Childish Gambino: 3.15.20 (RCA) Review | Under the Radar Magazine Under the Radar | Music Blog for the Indie Music Magazine
Wednesday, May 22nd, 2024  



Apr 01, 2020 Childish Gambino Bookmark and Share

As if it’s not good enough to be between good and great at nearly everything he attempts, now Donald Glover has to go be fucking Nostradamus, too? With 3.15.20, Glover’s latest record as Childish Gambino (or maybe as “Donald Glover” or “Donald Glover Presents”... there’s some debate), he seems to have predicted the isolation all responsible people are facing right now, delivering a humble offering of loneliness-as-solidarity. It appears we’ll be spending summer 2020 fending off a plague and keeping distance from each other, and Glover has improbably found a way to make a record for that summer, something that feels like a sunny day and dystopia in equal measure.

3.15.20 is designed to appear tossed off. It was first streamed on a loop on Glover’s website, hoping to yield a “communal vibe” as everyone heard it simultaneously; now that it’s been released to streaming services, most of the track titles are timestamps, the cover a simple white block. Maybe these songs were never meant to be a record, and are instead a grip of songs he happened to have in the can, which all happened to loosely touch on the general subject of isolation? Could it be that this music was hastily cobbled into a collection only when the COVID-19 writing was on the wall?

Could be, but it sure doesn’t feel like it. The music feels fully realized, the arc of the album probably Glover’s most coherent and adventurous yet. In fact, 3.15.20 has all the earmarks of what rockist critics tend to idealize in an album: the Sgt. Pepper’s psychedelic flow, the post-genre exploring, the conceptual heft. If one could argue that 3.15.20 reveals a growing penchant for Kanye-esque dilettantism—dipping its toes into Death Grips-style abrasion on one end, reaching out for touches of Tropical House, Frank Ocean, and sun-dappled Disney singalongs on the other—it’s all carried off with Glover’s winking confidence, not to mention a damn sight less narcissism than Yeezy.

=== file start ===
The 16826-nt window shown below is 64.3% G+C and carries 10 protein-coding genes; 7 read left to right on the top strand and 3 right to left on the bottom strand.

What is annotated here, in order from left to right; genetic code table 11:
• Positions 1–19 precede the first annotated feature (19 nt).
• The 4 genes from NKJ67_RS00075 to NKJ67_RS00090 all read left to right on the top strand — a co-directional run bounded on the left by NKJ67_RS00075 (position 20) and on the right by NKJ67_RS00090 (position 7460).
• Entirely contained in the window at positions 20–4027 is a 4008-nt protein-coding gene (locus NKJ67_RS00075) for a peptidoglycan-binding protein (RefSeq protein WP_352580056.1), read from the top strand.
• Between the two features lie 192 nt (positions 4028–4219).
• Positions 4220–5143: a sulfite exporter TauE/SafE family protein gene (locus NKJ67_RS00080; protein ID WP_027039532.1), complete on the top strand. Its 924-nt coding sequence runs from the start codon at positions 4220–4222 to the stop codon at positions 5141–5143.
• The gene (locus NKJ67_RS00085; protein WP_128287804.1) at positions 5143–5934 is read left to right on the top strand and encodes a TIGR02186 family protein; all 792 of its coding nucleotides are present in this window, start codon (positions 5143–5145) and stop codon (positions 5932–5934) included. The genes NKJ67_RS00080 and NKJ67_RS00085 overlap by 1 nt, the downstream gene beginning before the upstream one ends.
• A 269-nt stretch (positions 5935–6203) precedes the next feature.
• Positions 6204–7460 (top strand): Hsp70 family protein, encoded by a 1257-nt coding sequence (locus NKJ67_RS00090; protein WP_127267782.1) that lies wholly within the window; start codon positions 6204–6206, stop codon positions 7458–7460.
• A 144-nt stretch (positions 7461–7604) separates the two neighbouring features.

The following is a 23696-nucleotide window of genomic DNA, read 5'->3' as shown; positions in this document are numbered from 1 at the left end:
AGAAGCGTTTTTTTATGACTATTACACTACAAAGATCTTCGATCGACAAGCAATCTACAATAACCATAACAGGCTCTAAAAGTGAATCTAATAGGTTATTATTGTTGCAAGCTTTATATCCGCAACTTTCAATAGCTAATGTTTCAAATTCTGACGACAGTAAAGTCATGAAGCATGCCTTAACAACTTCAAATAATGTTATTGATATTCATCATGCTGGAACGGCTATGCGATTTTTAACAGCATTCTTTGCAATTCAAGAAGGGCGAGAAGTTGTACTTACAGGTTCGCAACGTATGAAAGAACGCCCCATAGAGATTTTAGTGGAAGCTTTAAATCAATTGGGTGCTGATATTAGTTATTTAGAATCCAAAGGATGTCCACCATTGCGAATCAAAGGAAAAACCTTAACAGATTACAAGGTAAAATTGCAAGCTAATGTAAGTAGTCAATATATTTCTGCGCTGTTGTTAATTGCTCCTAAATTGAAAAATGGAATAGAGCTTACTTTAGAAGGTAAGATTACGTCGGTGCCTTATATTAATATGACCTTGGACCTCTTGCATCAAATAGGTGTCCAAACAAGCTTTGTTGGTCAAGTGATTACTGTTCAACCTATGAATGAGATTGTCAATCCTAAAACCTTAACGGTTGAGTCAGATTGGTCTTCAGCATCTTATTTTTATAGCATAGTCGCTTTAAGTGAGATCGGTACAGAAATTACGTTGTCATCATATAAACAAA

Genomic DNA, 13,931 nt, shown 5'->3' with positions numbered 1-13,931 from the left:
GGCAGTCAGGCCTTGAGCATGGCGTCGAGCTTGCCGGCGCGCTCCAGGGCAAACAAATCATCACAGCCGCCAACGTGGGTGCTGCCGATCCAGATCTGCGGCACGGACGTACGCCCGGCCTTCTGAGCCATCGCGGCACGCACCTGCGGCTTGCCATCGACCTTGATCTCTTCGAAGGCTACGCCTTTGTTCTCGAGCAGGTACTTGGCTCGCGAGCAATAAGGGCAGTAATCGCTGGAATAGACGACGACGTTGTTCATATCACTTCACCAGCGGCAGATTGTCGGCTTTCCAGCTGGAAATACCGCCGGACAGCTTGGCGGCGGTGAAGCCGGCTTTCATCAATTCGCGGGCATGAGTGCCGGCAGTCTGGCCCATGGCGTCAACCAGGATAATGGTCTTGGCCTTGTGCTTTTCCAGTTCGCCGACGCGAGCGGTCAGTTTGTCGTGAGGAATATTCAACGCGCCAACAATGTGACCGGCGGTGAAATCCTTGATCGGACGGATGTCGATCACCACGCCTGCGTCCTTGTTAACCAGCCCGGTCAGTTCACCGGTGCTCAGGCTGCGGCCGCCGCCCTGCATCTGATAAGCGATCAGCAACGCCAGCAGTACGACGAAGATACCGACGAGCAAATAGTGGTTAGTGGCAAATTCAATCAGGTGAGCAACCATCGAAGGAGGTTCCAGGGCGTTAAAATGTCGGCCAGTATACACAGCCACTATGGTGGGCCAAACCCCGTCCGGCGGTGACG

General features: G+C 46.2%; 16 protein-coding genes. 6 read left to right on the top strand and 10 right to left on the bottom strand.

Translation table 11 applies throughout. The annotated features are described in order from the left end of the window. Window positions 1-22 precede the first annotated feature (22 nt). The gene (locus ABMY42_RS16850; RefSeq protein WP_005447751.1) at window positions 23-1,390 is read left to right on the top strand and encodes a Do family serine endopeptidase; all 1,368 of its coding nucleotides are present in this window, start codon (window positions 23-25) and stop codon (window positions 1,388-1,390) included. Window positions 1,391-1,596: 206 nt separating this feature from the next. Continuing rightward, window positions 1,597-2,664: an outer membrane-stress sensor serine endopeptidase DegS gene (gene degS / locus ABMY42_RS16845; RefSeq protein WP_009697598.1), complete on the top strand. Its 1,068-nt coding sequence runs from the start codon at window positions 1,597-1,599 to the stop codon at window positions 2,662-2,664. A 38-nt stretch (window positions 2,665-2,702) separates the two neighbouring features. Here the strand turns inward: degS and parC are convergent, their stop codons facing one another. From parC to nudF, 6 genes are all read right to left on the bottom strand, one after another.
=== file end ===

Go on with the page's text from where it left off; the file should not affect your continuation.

Besides, what’s the harm in ordering the sampler platter and getting all the good stuff? What, ya never heard a Beatles record? All told, the previous Childish Gambino LP, 2016’s “Awaken, My Love!”, suffered a tad from being too focused, leaning too heavily on its ’70s funk/soul inspirations. Here, he’s taken all those influences and dragged them into the present day, catching an awful lot of Prince and Andre 3000’s wildest impulses in his net along the way.

There are only a few guests on 3.15.20, but they make the most of their moment. “Time,” a duet with Ariana Grande, boils over with the aforementioned Purple One’s energy, riding a beat that sounds like it was built from Space Invaders samples. 21 Savage drops in on slow burner “12.38,” shaking hot ash into Glover’s goofy psilocybin yarn by casually dropping lines like “got a girl at Harvard/I talk proper when I call her.” Just as the Technicolor bus is threatening to float off into space, this brings it back to the pavement.

Admittedly, nothing on 3.15.20 grabs the ear quite as handily as “This Is America” or “Redbone.” It’s more of a vibe record, akin to Marvin Gaye’s undersung In Our Lifetime; it rises and blossoms with attentive repeat listening. Luckily, a lot of us have a lot more time on our hands right now, so one is more likely to have the chance to fully absorb it. (

Author rating: 8/10

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Average reader rating: 7/10


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